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Writing and Grammar Tips (beta)


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Category : Writing Tips

MLA

MLA stands for “Modern Language Association.” When your teacher asks you to write a paper using MLA format, it means that you have to follow certain rules established by this writing association. For the most part, you have to follow a certain format in order to ensure that your paper and citation styles are consistent all the way through. MLA format is used mostly by humanities and arts classes, like English, history, and other liberal arts. So if you have to write a paper for one of these classes, you will be asked to use MLA. If you don’t know how to use MLA, you can take a look at MLA’s own website, mla.org, or you can refer to the Purdue University Online Writing Lab- this website has examples of how to cite all different sources in MLA format. That way, you can see exactly how you should cite your source, whether it is a journal article, a book, a website, an interview, or even a movie!

Bibliography

So why do you have to include a bibliography or a works cited page in your paper? It’s mainly for the benefit of your reader (in many cases, your teacher). He or she wants to see what or who your sources are and where you got your information. If you don’t list other sources, you are saying that you made up every bit of information or any quotation you used in your paper. Which is not often true! All types of writers use bibliographies. If you pick up a professionally-written book, you’ll often find a list of works cited in the back of the book. Not only is the author being honest in telling readers what other sources he or she used, but it’s also helpful for readers if they want to continue learning about the topic. For example, if you are writing a paper on the French Revolution, and you find a really good book to use as a source, look at the bibliography and see what other books might be good to use. One good source can list other good sources, so you’ll know where to go next!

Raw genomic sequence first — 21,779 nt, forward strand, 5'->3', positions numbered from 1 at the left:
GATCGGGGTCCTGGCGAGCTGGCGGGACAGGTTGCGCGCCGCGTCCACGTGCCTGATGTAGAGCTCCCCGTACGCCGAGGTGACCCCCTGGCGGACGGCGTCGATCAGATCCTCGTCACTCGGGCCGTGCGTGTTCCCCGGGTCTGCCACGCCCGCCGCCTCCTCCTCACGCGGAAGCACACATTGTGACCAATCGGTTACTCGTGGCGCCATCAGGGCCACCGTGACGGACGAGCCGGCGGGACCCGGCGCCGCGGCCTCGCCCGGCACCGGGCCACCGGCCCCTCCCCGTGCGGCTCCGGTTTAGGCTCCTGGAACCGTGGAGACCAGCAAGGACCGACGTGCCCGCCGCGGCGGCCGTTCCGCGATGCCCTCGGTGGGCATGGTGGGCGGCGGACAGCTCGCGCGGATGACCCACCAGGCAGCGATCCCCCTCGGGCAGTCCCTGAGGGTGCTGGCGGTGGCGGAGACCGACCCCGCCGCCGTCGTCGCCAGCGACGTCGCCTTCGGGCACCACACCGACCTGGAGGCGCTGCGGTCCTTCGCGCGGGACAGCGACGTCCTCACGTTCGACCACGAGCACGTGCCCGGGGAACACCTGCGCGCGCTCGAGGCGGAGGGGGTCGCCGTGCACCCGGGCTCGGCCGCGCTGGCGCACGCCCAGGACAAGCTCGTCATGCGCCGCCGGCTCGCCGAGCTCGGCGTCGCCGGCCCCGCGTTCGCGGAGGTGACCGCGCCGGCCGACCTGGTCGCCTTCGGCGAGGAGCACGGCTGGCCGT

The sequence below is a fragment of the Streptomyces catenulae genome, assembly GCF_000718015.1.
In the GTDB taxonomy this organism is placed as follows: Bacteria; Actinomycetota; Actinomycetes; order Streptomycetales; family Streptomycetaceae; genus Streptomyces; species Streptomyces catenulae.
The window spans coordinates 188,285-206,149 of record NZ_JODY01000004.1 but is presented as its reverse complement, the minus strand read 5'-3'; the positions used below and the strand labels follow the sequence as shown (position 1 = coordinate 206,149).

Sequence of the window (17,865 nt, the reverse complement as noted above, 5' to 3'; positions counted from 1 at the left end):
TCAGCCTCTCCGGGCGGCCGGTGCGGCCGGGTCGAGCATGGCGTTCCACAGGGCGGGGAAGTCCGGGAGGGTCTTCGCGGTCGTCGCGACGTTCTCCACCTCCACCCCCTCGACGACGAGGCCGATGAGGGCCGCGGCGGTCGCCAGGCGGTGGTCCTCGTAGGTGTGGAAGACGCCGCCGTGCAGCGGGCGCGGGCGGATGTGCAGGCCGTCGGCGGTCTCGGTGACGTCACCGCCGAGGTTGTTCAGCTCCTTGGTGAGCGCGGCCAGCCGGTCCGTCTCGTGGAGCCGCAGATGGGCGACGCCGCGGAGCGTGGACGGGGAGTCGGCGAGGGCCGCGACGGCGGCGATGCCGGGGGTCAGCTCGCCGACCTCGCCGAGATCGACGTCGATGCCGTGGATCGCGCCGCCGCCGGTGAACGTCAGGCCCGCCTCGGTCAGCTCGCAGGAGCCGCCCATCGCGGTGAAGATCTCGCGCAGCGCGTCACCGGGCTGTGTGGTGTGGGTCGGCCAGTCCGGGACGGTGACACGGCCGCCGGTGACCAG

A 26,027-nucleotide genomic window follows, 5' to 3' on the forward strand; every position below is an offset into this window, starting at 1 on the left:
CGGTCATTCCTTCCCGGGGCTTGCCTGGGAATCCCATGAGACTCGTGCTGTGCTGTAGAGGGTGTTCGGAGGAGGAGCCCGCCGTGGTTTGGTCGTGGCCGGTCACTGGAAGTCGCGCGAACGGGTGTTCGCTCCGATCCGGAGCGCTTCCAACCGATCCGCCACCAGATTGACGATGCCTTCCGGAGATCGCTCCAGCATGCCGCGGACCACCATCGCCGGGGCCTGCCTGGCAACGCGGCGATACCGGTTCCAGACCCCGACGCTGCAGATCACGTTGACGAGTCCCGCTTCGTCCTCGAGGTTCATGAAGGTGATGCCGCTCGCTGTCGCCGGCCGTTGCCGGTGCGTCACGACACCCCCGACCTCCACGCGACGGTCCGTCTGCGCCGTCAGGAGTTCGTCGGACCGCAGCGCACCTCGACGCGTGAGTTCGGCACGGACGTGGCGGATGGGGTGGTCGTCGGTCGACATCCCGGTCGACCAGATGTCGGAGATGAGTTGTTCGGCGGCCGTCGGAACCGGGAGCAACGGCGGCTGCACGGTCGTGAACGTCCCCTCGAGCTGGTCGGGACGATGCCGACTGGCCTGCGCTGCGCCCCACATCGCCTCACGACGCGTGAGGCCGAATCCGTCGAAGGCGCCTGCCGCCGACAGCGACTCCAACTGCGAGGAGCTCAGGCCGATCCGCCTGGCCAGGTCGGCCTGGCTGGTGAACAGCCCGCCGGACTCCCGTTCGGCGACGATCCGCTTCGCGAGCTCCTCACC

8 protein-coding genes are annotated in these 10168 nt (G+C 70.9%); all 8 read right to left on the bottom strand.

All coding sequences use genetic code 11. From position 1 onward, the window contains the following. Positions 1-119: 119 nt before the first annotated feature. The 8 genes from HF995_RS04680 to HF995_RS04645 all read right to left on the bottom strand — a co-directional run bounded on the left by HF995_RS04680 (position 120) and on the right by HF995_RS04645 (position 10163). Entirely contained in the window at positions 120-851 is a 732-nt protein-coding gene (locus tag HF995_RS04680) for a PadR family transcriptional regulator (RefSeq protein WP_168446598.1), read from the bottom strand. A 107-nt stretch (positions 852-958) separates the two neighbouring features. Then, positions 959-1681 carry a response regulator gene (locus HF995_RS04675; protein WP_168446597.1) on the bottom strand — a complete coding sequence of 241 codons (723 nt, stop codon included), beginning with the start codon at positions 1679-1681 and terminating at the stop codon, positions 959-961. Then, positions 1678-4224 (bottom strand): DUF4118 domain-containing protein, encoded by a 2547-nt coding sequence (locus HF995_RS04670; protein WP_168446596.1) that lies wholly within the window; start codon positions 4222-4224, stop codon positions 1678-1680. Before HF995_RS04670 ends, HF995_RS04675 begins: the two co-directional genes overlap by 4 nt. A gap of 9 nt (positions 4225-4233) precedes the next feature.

Curriculum Vitae

If you need to create a curriculum vitae (which can also be called a “cv”) you basically need to make a more in-depth version of a resume. The term “curriculum vitae” is Latin and it literally means “course of life”- people who ask to see your curriculum vitae want to see what you’ve accomplished in your life! In comparison to a resume, the curriculum vitae is generally longer, as you want to include more information besides your work and educational background. All the resume information should be there- contact information, schools attended, past jobs, etc. For academic curriculum vitae, you should include papers you have presented or published, professional memberships, other languages that you speak/read/write, and any awards or honors you have earned. For professional curriculum vitae, you would also want to include special projects you’ve worked on or managed. Be as specific as possible; that way, your reader can get to know your “course of life”!